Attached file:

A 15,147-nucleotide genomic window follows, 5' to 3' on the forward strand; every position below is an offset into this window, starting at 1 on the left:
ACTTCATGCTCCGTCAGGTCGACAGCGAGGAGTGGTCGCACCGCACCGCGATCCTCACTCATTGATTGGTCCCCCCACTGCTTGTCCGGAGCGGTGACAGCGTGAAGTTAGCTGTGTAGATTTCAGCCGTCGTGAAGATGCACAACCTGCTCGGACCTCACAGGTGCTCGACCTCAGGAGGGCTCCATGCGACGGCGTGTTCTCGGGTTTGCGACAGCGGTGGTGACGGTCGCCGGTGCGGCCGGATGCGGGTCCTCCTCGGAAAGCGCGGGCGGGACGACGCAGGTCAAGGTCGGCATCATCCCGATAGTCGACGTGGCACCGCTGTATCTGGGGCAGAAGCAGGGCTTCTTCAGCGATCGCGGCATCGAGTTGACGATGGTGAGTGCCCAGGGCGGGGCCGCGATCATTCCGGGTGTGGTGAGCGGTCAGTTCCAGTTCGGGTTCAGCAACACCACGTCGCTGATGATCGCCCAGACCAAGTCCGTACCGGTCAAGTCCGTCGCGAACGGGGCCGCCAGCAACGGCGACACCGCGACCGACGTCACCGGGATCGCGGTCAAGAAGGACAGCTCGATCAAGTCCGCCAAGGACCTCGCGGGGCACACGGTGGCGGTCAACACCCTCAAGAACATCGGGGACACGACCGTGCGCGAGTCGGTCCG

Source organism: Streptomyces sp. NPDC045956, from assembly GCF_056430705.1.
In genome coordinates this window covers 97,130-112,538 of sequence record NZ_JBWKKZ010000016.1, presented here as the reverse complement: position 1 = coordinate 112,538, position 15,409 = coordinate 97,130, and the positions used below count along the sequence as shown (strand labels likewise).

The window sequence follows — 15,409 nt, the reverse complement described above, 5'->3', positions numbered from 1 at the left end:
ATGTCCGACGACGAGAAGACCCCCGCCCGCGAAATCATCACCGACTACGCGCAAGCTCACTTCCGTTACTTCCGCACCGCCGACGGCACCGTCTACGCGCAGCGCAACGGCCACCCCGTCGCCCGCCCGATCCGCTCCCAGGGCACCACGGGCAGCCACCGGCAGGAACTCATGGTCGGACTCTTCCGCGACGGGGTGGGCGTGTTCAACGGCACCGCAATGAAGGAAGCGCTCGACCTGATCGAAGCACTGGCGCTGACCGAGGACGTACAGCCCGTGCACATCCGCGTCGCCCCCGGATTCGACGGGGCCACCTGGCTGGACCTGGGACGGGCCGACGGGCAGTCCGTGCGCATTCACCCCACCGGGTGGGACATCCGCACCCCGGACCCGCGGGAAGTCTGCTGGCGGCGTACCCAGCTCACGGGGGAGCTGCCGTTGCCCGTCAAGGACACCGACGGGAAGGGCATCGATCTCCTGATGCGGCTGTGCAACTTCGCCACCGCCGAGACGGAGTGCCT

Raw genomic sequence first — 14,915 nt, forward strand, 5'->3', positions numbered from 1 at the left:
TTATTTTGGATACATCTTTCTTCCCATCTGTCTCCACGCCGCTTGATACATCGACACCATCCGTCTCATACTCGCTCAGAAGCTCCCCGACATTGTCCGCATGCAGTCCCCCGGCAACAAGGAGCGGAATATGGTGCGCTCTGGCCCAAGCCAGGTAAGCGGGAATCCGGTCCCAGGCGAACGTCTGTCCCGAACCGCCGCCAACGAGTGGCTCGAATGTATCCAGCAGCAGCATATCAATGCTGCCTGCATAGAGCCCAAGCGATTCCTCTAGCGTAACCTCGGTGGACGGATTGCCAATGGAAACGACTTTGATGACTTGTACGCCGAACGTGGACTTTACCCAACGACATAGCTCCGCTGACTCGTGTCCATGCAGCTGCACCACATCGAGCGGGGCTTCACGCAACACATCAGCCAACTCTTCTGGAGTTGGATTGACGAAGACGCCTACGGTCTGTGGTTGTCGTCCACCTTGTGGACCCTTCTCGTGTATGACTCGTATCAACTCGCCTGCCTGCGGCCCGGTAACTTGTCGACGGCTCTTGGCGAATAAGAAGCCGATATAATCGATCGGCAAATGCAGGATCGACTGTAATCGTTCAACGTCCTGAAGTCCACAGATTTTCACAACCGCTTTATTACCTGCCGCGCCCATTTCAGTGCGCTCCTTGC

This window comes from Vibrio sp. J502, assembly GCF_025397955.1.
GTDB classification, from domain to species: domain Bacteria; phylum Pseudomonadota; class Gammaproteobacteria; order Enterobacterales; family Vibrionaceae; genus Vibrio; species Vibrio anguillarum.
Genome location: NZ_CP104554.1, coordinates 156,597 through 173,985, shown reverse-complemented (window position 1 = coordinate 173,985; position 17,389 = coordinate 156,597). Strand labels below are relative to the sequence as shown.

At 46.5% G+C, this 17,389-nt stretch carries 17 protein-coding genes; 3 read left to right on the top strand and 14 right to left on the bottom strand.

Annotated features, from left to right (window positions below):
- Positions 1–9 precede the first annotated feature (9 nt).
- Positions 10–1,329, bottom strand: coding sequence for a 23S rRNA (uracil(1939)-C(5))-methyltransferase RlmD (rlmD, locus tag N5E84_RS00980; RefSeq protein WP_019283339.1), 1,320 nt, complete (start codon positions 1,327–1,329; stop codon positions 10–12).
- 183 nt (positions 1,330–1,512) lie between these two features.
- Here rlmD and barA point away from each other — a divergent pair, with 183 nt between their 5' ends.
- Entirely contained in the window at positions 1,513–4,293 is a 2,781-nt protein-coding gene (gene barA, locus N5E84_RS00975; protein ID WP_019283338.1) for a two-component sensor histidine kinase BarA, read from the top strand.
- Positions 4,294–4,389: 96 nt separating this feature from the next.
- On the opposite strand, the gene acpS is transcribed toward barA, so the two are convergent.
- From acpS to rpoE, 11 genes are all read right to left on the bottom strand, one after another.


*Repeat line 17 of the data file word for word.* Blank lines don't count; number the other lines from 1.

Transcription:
- Here rlmD and barA point away from each other — a divergent pair, with 183 nt between their 5' ends.